Failure to adapt is one of the surest ways for today's winners to become tomorrow's losers. IT security company Check Point Software (Nasdaq:CHKP) looks to be addressing that risk as best it can, with ongoing product development and migration. While this is by no means the cheapest stock out there, investors may still want to consider this name as a somewhat balanced trade-off of growth and value.

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Another Solid Quarter to End the Year
Check Point reported that revenue rose 12% in the fourth quarter. That more or less matched the averaged analyst estimate. Deferred revenue, though, was up 19% this quarter and seemed to beat expectations by a more meaningful extent. As Check Point moves on with a somewhat new model, investors should expect deferred revenue to be a more meaningful metric.

Although Check Point already boasts exceptional profitability, management still drove improvements. Gross margin improved about 60 basis points, while GAAP operating income rose 19% (driving operating margin up three points). (For related reading, see A Look At Corporate Profit Margins.)

A New Annuity Model?
Check Point has been seeing good uptake of its new software blade products, and its appliances are finding their way into the replacement cycle for an enterprise firewall infrastructure that's getting a bit long in the tooth. To that end, 2012 will see a major update to Check Point's appliance portfolio and the first really new hardware in a couple of years.

With new products, a new model is likely emerging. Check Point is focusing on driving customer adoption of so-called "annuity blades" that can produce a stream of revenue over a period of years. If successful, this will alter the revenue composition of Check Point and create a longer-tail stream of deferred revenue.

Big in Its Core, Looking to the Periphery
Check Point has a very solid market share position in its core markets like enterprise firewalls. Appliances represent an incremental growth opportunity; Check Point has trailed companies like Fortinet (Nasdaq:FTNT) and SonicWALL in unified threat management (UTM) and has about 15% of the overall appliance market - on par with Juniper (Nasdaq:JNPR), but well behind Cisco (Nasdaq:CSCO).

It's not just about penetrating the appliance business. Check Point also has the opportunity for greenfield growth in market categories like IPS, DLP and encryption. Though none of these markets are as large as Check Point's traditional markets, together they are quite considerable. Keep in mind too that as hardware and software evolve, so too do the security needs of enterprise clients. In other words, "the next big thing" for Check Point may not even exist today.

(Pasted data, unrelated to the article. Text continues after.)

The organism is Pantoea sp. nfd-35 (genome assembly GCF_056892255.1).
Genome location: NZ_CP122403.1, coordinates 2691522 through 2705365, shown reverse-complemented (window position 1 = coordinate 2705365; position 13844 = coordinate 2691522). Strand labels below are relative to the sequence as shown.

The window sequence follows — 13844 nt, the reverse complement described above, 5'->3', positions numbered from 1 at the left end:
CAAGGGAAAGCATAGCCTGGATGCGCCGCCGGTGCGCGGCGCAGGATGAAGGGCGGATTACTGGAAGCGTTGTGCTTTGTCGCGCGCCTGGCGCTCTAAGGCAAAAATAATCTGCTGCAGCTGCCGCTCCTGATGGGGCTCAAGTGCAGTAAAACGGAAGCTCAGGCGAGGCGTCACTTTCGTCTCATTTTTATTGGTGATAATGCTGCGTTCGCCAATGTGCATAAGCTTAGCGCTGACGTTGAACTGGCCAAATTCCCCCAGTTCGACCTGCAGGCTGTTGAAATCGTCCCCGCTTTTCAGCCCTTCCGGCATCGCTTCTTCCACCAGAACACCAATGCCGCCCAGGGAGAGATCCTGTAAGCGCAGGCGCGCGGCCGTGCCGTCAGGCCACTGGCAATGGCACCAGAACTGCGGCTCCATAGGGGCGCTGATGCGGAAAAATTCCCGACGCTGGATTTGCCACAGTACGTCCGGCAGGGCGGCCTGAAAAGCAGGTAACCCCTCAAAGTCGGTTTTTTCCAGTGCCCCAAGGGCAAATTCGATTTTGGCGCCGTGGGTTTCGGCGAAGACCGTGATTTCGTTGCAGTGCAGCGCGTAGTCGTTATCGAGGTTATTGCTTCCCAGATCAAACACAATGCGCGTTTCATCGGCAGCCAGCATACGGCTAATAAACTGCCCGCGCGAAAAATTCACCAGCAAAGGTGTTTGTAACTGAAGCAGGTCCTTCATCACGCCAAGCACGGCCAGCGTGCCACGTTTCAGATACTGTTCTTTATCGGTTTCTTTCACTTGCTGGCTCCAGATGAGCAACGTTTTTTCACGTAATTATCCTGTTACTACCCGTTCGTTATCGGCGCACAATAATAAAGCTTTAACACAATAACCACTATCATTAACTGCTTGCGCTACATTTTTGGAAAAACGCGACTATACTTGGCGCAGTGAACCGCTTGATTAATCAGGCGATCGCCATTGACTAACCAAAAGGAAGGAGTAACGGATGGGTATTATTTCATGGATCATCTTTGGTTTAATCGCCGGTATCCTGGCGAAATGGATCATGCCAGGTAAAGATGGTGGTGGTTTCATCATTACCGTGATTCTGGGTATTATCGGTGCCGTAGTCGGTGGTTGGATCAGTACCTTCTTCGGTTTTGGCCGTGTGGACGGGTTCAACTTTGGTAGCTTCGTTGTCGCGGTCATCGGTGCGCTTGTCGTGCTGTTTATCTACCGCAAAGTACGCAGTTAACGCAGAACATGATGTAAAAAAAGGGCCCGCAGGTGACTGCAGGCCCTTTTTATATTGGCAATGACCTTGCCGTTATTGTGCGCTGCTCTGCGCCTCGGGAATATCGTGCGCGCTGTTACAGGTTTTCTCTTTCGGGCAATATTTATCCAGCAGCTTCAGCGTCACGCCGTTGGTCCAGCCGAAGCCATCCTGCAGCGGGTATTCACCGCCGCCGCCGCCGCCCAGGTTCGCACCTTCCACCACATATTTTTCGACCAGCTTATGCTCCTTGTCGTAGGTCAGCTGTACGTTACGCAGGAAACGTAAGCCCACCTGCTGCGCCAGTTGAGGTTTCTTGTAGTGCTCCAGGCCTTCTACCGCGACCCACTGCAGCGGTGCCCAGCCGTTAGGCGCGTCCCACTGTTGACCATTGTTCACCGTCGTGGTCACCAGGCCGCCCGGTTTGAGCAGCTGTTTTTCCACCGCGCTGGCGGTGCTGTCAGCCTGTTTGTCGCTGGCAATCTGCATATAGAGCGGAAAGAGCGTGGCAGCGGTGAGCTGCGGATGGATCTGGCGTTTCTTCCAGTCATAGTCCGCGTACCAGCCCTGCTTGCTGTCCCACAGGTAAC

What's the European Story?
Check Point gets more than one-third of its revenue from Europe and a slowdown on the continent is near the top of every analyst's list of worries for 2012. Fourth quarter results seem encouraging enough, but if conditions get worse companies will cut IT spending. There's an argument to be made that companies will skimp less on security IT than other areas, but the risk is still there.

The Bottom Line
Security is an ever-evolving market and that makes Check Point's market leadership set in something much less solid than stone. Nevertheless, the company has shown a rare ability to roll with the punches and reinvest prudently in its own business - not to mention supplementing when and where it needs to with acquisitions.

Check Point is not especially cheap from the perspective of EV/EBITDA or EV/revenue, but the company has a long history of good returns on capital and solid cash flow generation. If Check Point can grow its free cash flow at a 10-year CAGR of just 6%, these shares look about 30% undervalued. That does not seem demanding, but investors need only look at names like Microsoft (Nasdaq:MSFT) or CA (NYSE:CA) to see the valuation compression risks that go with slower-growth software names. (For related reading, see 4 Steps To Picking A Stock.)

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At the time of writing, Stephen Simpson did not own shares in any of the companies mentioned in this article.

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